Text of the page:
PUBLIC assets across Perth will start getting a makeover as part of Water Corporation’s ‘Splash of colour’ campaign.
The utility has changed its tone since 2015, when it dismissed a call by Two Rocks Yanchep Residents Association to have artworks painted on the water tanks in Yanchep.
At the time, the tanks were mocked as being “50 shades of grey” because they had patches of grey to cover graffiti vandalism and the residents group called for a public art project on the eyesores.
The utility said then that it did not allow the painting or alteration of assets that might also impose additional operational and maintenance costs.
However, spokeswoman Louise Fleming said the following year Water Corporation developed a customer strategy and received feedback from customers about ways to contribute to communities, including presentation of assets.
“As a result, we developed and trialled the Splash of Colour Program in the South-West,” she said.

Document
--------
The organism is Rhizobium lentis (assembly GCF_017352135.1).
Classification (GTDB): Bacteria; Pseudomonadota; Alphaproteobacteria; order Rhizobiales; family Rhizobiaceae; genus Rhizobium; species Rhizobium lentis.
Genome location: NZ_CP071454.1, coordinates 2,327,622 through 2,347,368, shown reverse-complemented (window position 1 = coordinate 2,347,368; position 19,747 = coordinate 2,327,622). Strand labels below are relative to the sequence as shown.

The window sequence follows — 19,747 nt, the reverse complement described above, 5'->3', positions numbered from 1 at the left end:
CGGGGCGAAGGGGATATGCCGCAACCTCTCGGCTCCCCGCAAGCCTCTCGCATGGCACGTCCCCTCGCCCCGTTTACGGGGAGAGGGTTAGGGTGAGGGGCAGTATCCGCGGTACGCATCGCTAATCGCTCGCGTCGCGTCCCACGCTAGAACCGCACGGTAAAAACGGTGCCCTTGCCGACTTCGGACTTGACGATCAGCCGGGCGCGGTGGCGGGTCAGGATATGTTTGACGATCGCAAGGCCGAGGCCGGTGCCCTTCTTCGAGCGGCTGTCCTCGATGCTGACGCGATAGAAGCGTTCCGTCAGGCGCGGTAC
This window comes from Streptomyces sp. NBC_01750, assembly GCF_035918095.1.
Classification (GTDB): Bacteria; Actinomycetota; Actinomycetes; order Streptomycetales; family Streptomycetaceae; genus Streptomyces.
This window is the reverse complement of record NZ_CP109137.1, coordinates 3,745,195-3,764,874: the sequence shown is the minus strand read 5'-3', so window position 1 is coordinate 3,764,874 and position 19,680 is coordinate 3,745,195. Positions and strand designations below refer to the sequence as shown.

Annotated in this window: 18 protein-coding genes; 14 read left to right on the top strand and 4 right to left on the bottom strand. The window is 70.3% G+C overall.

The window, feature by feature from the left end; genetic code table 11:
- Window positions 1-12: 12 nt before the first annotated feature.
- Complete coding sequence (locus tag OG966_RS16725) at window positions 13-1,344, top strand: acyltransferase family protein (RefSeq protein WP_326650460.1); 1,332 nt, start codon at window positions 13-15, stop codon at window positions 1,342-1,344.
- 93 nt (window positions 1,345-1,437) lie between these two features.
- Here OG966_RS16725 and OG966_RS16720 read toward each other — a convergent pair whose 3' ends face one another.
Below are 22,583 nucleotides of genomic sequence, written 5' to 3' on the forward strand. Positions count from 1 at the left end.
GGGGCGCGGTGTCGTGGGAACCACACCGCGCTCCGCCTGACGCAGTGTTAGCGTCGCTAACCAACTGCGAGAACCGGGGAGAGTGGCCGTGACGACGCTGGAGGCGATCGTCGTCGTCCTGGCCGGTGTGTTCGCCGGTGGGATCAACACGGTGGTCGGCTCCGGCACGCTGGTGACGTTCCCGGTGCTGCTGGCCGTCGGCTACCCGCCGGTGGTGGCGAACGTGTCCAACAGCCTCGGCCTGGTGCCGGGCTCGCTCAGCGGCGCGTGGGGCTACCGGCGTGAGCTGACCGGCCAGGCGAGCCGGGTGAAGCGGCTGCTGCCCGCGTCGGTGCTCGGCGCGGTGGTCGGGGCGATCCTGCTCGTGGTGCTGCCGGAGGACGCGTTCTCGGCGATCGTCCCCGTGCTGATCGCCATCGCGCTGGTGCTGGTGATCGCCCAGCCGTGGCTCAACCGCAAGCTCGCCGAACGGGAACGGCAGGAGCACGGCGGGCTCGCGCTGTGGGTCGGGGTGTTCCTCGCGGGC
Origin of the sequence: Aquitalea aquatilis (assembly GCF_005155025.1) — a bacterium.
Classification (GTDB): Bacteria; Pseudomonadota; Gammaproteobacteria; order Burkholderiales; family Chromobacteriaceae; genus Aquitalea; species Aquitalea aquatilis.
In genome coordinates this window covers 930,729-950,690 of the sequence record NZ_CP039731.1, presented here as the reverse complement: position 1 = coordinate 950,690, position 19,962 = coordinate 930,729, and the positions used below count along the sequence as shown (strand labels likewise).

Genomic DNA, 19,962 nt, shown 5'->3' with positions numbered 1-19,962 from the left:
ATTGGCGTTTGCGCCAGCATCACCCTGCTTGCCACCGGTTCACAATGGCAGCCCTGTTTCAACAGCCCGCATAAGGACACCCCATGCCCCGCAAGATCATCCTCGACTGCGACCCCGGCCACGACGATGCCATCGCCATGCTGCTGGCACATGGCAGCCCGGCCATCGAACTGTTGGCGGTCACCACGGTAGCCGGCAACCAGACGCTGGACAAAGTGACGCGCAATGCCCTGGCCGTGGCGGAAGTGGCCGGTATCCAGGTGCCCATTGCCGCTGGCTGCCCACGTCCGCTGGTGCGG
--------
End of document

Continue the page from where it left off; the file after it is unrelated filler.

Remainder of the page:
“The trial was overwhelmingly successful, which resulted in our decision to broaden the program across the state.
“This is part of our aim to contribute towards the vibrancy and liveability of the communities where we provide services, by transforming everyday water and wastewater infrastructure into public art pieces.”
The Splash of Colour Community Art Program will see seven water and wastewater electrical cabinets, described by Water Minister Dave Kelly as “grey square boxes”, transformed into public art pieces.
“We’ve all seen these pump stations in our neighbourhoods which have a functional purpose, but aren’t exactly pleasing to the eye,” Water Minister Dave Kelly said.
“The Water Corporation have commissioned local artists to paint murals that reflect the importance of water and its connection to the community.”
Artists Peter Ryan, Jack Bromell, Mel McVee, Hayley Welsh, Samantha Prentice, Darren Hutchens and Mike Barker will transform cabinets in South Perth, Mt Pleasant, Forrestfield, Marmion, Watermans Bay, Trigg and Canning Vale over the next month.
Miss Fleming said not all assets were suitable for public artwork, so the utility would assess each proposal on a case-by-case basis.
“We are keen to hear from the community and stakeholders about assets they think may be suitable for public artwork,” she said.
“It is possible other assets, including tanks, may be considered to be part of the program.
“Ideas can be emailed to email@example.com.”
She said Yanchep’s water tanks, located east of Marmion Avenue, would remain operational until at least 2030.